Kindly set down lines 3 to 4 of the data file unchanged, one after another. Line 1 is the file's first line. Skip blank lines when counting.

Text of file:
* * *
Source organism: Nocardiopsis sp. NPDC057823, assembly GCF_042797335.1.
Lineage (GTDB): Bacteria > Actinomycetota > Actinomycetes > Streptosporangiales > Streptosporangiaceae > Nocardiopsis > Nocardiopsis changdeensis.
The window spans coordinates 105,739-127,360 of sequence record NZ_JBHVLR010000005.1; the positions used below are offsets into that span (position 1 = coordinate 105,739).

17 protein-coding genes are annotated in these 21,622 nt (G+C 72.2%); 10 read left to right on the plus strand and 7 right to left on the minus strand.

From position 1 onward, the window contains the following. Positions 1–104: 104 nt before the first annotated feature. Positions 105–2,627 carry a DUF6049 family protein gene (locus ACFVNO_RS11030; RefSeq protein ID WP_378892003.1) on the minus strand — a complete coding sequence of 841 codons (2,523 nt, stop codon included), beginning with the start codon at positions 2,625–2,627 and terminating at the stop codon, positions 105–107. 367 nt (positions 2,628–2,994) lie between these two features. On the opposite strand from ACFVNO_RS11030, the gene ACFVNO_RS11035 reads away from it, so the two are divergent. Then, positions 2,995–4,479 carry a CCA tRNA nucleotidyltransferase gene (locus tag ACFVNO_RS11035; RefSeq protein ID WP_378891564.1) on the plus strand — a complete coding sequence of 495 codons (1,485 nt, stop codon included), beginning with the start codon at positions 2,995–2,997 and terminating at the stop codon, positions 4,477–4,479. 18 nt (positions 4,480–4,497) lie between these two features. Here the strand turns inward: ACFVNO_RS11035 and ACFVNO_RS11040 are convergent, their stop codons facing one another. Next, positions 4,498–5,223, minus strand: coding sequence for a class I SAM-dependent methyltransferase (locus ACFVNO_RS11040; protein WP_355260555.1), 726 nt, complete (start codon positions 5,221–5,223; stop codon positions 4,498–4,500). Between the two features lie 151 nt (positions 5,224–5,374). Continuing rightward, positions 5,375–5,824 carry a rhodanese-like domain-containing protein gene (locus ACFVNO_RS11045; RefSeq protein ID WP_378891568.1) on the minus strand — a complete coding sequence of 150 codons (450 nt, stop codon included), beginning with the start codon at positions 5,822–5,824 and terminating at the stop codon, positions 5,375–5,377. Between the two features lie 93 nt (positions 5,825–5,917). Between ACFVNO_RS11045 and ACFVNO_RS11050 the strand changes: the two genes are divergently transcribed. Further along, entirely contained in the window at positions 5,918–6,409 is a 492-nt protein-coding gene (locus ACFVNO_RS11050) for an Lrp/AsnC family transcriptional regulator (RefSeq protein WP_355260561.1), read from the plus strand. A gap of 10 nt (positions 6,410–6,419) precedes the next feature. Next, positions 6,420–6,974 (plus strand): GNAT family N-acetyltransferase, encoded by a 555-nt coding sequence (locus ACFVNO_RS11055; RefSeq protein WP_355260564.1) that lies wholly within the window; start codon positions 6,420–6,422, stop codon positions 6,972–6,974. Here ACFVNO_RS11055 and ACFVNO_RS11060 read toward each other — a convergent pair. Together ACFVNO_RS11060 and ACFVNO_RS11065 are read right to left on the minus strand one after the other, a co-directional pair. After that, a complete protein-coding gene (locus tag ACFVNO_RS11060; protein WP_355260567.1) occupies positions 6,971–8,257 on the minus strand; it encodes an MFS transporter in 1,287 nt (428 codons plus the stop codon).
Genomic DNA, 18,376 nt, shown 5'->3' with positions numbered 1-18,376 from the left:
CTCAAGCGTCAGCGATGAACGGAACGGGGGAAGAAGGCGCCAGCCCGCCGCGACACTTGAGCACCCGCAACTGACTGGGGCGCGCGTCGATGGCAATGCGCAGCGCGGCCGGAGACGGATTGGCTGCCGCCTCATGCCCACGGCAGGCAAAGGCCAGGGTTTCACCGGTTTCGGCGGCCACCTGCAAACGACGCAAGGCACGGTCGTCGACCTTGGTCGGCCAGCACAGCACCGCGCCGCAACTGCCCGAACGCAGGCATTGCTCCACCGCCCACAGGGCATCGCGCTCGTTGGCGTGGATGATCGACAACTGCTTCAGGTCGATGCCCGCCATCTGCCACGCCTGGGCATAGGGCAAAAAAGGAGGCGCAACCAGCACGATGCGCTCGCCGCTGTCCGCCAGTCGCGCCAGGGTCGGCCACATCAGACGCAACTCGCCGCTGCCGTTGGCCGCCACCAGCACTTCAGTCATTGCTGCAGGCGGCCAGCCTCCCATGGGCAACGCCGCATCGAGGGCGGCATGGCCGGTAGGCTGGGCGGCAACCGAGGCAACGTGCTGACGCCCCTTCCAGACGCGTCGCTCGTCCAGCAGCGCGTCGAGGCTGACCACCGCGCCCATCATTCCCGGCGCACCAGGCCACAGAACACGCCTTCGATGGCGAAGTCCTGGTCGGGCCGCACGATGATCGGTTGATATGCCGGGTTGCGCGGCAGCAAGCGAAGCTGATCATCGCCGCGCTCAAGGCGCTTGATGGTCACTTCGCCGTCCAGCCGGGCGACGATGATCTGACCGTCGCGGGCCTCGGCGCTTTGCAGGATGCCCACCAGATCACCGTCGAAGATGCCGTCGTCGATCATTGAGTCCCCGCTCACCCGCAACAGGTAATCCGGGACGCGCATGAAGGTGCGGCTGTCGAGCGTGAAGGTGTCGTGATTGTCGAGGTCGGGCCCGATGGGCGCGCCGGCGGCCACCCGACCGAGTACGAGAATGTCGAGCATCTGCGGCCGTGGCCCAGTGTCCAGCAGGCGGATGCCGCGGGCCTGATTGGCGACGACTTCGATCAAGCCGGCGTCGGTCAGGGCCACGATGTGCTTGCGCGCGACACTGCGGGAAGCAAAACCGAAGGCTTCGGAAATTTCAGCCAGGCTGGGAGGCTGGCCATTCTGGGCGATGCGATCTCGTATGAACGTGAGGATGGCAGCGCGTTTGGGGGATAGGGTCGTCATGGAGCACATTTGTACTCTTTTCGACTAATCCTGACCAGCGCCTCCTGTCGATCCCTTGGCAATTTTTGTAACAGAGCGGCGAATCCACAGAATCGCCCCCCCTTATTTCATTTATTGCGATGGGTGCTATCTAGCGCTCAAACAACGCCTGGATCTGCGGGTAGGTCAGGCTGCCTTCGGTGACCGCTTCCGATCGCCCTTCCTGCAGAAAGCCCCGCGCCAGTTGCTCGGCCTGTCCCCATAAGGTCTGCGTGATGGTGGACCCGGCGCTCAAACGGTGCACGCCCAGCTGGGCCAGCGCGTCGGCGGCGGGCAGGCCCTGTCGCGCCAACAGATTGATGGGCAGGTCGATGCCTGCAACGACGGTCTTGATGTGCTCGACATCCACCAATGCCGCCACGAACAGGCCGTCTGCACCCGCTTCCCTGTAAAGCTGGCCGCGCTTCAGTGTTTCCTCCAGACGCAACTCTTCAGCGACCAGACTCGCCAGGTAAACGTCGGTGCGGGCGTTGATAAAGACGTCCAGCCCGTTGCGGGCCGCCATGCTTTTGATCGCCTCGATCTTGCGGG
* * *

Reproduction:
The window spans coordinates 105,739-127,360 of sequence record NZ_JBHVLR010000005.1; the positions used below are offsets into that span (position 1 = coordinate 105,739).

17 protein-coding genes are annotated in these 21,622 nt (G+C 72.2%); 10 read left to right on the plus strand and 7 right to left on the minus strand.